Ratio Rides: Hideyuki’s Prova
It’s no exaggeration to say that this could be our most highly anticipated Ratio Ride yet. We were blown away when we first saw photos of Hideyuki’s custom Prova so, naturally, we got in touch to see whether Hideyuki would be interested in sharing his story. Unsurprisingly for a man with a new bike, he was out on a bikepacking trip! The wait is now over and we’re pleased to introduce Hideyuki:
Hello, I am Hideyuki. I live in a mountainous area of Tokyo and enjoy gravel riding, hiking, and trail running every day. My bike history started about eight years ago with a classic road racer with 23mm tires, but now all my bikes have tires over 40mm. In short, I love riding off the beaten track (same as you, in all likelihood!).
The frame was built by Mark Hester of PROVA Cycles, an Australian frame builder. It’s a stainless steel frame built with Columbus XCr with fully custom geometry. The geometry sits in a gradation between a stable gravel bike and a high speed road racer, which is optimized for enjoying the Japanese terrain. Also, the high rigidity and corrosion resistance of stainless steel were what I most wanted. The color scheme is based on Chris King‘s bourbon collection, and the paint pattern is sampled from a favorite textile named “Free way”. The overall concept of the bike is “go anywhere”, symbolized by its aggressive geometry, dropper post and big tires.
I definitely wanted to use the SRAM Eagle 12 speed kit for this new machine. In order to travel the terrain of Japan with large elevation differences by bike packing, I need a granny gear ratio that is big enough to get me teased by racers. On the other hand, on flat ground, I also need small enough cogs that can give me some more speed. The combination of an Eagle cassette which has a range of 10-52T and a budget GX Eagle rear derailleur was just right for these requirements.
Another requirement was “full acoustic wiring”. The reason is that I’m a little worried about using wireless and electric technologies when considering maintainability during long trips. And I ran into a problem at this stage; how do I drive a 12 speed with a drop bar shifter?
Ratio provided the answer to that question. The savior appeared when I wandered around Instagram with a serious expression while lying in bed! I immediately ordered the 1×12 Wide Upgrade Kit, and then the Rear Exit Cable Stop.
The modifying of the levers was completed smoothly. The installation video guide they prepared was very helpful. However, I had some problems when modifying the rear derailleur. The GX appeared in their video guide as an example, but replacing its cable stop requires a destructive operation to remove the rivet. Not only did they not mention it in their guides, but they even wrote that they were incompatible, and the GX rear derailleur in the video is misleading*. Anyway, I will report here that the modification was successful and working properly.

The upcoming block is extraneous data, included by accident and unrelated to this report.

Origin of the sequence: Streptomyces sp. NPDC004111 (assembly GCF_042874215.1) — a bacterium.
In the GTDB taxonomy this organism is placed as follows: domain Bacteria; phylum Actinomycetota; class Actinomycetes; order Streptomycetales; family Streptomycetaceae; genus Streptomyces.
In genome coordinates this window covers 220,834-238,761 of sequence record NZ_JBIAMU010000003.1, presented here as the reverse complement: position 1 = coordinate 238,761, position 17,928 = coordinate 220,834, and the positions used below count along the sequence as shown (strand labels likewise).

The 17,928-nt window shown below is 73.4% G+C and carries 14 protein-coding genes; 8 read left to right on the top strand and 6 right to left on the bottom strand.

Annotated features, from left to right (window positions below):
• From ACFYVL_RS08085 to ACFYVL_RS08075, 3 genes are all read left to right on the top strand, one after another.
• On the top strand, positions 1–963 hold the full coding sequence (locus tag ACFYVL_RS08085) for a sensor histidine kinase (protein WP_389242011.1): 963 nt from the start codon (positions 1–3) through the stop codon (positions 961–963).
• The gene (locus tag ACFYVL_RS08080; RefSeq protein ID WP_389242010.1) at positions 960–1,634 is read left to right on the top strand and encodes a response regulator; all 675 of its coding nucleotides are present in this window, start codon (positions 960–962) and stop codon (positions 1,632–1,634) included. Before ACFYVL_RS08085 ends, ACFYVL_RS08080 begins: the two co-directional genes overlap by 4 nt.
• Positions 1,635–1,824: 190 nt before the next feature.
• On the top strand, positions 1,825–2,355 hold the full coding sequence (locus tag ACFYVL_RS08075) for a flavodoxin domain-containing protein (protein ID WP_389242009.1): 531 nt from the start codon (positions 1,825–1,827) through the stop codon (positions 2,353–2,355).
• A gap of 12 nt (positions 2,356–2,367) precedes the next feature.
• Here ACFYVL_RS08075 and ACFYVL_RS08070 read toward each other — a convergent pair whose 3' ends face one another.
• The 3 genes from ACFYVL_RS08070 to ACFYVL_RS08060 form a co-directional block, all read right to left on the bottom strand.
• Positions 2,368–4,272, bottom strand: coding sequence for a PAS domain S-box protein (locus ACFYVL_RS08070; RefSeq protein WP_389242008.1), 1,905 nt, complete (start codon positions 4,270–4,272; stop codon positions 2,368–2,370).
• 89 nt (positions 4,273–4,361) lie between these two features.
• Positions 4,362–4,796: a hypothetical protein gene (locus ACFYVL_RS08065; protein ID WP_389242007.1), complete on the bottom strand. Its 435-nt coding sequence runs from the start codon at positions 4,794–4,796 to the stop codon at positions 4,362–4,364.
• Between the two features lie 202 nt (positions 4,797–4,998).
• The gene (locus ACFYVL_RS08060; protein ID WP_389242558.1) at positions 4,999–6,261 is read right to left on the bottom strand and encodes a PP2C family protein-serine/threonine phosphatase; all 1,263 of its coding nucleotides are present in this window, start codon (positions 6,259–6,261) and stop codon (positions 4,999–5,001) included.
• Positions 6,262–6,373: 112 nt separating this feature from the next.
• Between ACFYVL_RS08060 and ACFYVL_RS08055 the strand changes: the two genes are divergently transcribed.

I had a bit of trouble with the shape of the metal part of the cable fin that holds the cable (I have no idea what to call it…). The original fin has a protrusion, which serves to secure the cable. On the other hand, the Ratio’s one doesn’t have it, and I’ve run into the problem that the cable doesn’t secure and spins. I dealt with this by increasing the frictional resistance by roughening the surfaces of the upper and lower metal parts with a little file. I think it will be the best product if these problems are improved*.
When asked if I would recommend it to a friend, of course YES! Unless SRAM provides “what we really want,” Ratio will continue to be the only savior. From the perspective of Maker culture, it’s a natural right to modify an off-the-shelf product to get the functionality you want. Warranty? How much does it matter, really?
As soon as the bike was completed, I went on a local trail, gravel, and a few days of bikepacking trips. It’s been about a month, but I haven’t had any trouble so far. It’s undeniable that the shifting feels a bit rough compared to using a genuine SRAM thumb shifter, but it’s a very trivial issue when compared to the benefits this kit brings.
Spring has come here in Japan as well. I’m looking forward to enjoying the steep gravel road in the mountains, which was closed by snow during the winter, with this bike.
*We’re always working to improve our products: since Hideyuki’s order in November we’ve made some small changes to the Cable Fin design to help secure the cable bolt. Additionally, please note that Hideyuki ordered his first kit before the launch of our Rear Cable Exit kit; unfortunately, this meant that he missed out on the compatibility guidance for the new kit. We’ve checked with Hideyuki, and we’d rather share his honest opinion and the changes we’ve made.